nep-dem New Economics Papers
on Demographic Economics
Issue of 2017‒02‒05
seven papers chosen by
Michele Battisti
ifo Institut

  1. Gender Gaps in the Effects of Childhood Family Environment: Do They Persist into Adulthood? By Anne Ardila Brenøe; Shelly Lundberg
  2. Early childcare, child cognitive outcomes and inequalities in the UK By Daniela Del Boca; Daniela Piazzalunga; Chiara Pronzato
  3. Marital Instability in the United States: Trends, Driving Forces, and Implications for Children By Lehrer, Evelyn L.; Son, Yeon Jeong
  4. Fertility and mothers’ labor supply: new evidence using time-to-conception By Claudia Hupkau; Marion Leturcq
  5. Maternity and Family Leave Policy By Rossin-Slater, Maya
  6. Comparing Apples to Oranges: Differences in Women’s and Men’s Incarceration and Sentencing Outcomes By Kristin F. Butcher; Kyung H. Park; Anne Morrison Piehl
  7. Occupational segregation by sexual orientation in the U.S.: Exploring its economic effects on same-sex couples By Coral del Río; Olga Alonso-Villar

  1. By: Anne Ardila Brenøe (University of Copenhagen); Shelly Lundberg (University of California Santa Barbara)
    Abstract: We examine the differential effects of family disadvantage on the education and adult labor market outcomes of men and women using high-quality administrative data on the entire population of Denmark born between 1966 and 1995. We link parental education and family structure during childhood to male-female and brother-sister differences in teenage outcomes, educational attainment, and adult earnings and employment. Our results are consistent with U.S. findings that boys benefit more from an advantageous family environment than do girls in terms of the behavior and grade-school outcomes. Father’s education, which has not been examined in previous studies, is particularly important for sons. However, we find a very different pattern of parental influence on adult outcomes. The gender gaps in educational attainment, employment, and earnings are increasing in maternal education, benefiting daughters. Paternal education decreases the gender gaps in educational attainment (favoring sons) and labor market outcomes (favoring daughters). We conclude that differences in the behavior of school- aged boys and girls are a poor proxy for differences in skills that drive longer-term outcomes.
    Keywords: gender gap, parental education, family structure, education, labor market outcomes
    JEL: I20 J10 J20 J30
    Date: 2017–01
  2. By: Daniela Del Boca (University of Turin and Collegio Carlo Alberto); Daniela Piazzalunga (IRVAPP); Chiara Pronzato (University of Turin, CHILD and Collegio Carlo Alberto)
    Abstract: In this empirical analysis, we estimate the link between formal childcare and child cognitive outcomes, controlling for a large number of variables. We use the Millennium Cohort Survey (MCS) for the United Kingdom, which provides very detailed information about several modalities of childcare as well as several child outcomes. We also simulate how an increase in formal childcare attendance can affect inequalities across children. Our results indicate that childcare attendance has a positive impact on child cognitive outcomes, which are stronger for children from low socioeconomic background.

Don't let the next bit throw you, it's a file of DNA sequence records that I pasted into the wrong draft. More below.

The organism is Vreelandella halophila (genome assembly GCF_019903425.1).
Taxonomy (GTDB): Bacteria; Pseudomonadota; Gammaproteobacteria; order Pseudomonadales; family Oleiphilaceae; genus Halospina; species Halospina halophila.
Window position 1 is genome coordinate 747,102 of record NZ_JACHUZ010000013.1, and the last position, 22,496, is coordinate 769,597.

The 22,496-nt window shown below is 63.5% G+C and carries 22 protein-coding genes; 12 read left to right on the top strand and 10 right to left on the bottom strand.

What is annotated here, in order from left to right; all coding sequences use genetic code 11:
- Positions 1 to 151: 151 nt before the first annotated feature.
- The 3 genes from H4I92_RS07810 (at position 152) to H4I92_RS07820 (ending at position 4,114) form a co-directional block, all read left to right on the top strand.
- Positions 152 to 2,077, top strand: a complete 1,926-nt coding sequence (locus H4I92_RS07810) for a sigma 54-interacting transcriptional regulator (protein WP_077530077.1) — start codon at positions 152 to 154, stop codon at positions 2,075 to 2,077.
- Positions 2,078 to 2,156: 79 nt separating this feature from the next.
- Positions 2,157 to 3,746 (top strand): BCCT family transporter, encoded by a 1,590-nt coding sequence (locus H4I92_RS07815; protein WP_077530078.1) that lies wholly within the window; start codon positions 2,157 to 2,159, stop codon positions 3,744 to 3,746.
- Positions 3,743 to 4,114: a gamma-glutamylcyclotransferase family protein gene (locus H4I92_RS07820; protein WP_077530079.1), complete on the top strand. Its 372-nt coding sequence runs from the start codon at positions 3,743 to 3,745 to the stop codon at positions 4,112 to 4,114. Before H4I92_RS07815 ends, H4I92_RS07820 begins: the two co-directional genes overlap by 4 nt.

Keywords: childcare, child cognitive outcomes, Millennium Cohort Survey, MCS
    JEL: J13 D10 I21
    Date: 2017–01
  3. By: Lehrer, Evelyn L. (University of Illinois at Chicago); Son, Yeon Jeong (University of Illinois at Chicago)
    Abstract: This paper surveys some of the main strands in the recent literature on the economics of divorce, with a focus on U.S. studies. We begin with a discussion of changes over time in the divorce rate and the widening gap in marital instability by socioeconomic status. We review the role of age at entry into first marriage, including recent analyses that find strikingly different relationships by race and ethnicity. Compared to other developed economies, the divorce rate in the U.S. is exceptionally high. We offer possible explanations, including the roles of theologically conservative religions (which promote early entry into motherhood and marriage, and low female education), and the high levels of both income inequality and teen fertility in the U.S. We review the effects of divorce reforms. While such reforms have made it easier for women to leave violent marriages, lack of an ability to be economically self sufficient remains an important barrier for many women trapped in such marriages. In light of this, we discuss the importance of caution in interpreting research findings: a high level of marital stability is not always the best outcome. Finally, we review the literature on the effects of divorce on the well-being of children and the role of child support policies.
    Keywords: family structure, marital instability, marital dissolution, divorce
    JEL: J12
    Date: 2017–01
  4. By: Claudia Hupkau; Marion Leturcq